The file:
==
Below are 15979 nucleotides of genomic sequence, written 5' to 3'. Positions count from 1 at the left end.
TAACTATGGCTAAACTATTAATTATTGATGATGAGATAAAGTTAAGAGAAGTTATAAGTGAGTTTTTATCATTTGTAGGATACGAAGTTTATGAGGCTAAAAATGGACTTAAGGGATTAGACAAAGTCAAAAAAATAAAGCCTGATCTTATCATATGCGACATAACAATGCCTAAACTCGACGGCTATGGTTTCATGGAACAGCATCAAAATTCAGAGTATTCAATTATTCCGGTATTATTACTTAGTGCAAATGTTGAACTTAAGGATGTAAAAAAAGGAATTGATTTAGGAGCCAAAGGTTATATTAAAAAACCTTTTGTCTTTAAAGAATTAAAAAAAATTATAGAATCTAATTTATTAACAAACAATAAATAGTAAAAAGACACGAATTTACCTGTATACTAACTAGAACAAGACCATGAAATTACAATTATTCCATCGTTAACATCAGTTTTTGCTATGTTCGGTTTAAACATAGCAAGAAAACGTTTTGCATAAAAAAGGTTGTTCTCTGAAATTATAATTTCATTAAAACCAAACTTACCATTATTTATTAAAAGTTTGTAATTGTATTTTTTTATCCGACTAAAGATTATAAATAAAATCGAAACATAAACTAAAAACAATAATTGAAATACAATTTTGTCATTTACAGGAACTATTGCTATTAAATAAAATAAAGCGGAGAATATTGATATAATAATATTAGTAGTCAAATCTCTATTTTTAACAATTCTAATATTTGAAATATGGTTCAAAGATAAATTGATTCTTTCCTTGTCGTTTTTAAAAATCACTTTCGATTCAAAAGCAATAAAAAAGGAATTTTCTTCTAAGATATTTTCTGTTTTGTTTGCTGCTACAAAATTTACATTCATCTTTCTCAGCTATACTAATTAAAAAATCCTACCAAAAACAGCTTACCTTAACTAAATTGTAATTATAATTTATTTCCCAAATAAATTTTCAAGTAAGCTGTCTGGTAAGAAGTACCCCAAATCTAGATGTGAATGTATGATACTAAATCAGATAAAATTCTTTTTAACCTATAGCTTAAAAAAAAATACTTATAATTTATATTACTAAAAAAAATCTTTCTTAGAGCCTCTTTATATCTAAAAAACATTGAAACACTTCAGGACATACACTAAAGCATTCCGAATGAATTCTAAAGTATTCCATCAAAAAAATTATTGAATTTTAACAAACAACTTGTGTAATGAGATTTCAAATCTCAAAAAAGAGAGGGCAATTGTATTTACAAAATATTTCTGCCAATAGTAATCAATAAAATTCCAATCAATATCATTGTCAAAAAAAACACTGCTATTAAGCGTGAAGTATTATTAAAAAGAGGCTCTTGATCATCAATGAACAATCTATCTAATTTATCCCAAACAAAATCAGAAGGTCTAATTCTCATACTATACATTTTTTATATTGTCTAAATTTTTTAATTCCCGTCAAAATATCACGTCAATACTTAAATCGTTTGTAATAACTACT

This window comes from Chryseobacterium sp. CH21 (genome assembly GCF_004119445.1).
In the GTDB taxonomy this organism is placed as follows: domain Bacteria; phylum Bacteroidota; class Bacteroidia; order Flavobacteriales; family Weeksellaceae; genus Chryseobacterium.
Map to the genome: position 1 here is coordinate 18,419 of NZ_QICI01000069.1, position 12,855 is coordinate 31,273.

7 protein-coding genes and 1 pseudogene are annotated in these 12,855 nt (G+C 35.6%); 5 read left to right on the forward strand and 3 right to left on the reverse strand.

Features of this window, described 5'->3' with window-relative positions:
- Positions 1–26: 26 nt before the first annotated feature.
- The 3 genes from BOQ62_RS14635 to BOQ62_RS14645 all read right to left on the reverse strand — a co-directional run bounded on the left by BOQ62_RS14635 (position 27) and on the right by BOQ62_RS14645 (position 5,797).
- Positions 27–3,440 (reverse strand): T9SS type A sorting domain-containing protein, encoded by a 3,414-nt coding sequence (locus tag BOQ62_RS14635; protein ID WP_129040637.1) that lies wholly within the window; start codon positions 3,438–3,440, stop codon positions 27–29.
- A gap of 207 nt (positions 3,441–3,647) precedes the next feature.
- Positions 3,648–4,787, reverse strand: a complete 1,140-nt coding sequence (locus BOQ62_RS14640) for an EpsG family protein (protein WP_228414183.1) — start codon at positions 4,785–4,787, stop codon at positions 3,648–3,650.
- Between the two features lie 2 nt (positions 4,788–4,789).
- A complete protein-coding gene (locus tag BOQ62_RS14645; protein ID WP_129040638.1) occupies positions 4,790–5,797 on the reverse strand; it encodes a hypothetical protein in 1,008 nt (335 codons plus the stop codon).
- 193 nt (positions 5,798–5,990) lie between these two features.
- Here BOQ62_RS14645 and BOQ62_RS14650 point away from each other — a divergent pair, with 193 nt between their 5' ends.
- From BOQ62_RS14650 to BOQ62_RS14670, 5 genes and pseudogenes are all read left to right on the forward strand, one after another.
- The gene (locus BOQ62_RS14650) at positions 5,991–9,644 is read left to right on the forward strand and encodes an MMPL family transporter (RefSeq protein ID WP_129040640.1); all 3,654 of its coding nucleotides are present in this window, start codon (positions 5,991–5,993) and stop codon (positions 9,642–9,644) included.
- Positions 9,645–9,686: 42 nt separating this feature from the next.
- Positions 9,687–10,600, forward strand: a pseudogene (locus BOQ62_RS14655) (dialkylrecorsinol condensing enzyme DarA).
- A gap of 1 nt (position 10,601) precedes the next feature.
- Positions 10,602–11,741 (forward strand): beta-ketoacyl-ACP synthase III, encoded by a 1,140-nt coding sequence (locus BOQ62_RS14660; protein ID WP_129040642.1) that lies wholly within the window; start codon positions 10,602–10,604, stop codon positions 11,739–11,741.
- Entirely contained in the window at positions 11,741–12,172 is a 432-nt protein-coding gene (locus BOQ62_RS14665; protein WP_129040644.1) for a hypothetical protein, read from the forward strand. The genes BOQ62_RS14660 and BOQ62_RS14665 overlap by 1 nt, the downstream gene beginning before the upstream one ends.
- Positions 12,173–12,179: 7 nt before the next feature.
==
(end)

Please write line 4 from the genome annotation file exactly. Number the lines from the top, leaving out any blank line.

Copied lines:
In the GTDB taxonomy this organism is placed as follows: domain Bacteria; phylum Bacteroidota; class Bacteroidia; order Flavobacteriales; family Weeksellaceae; genus Chryseobacterium.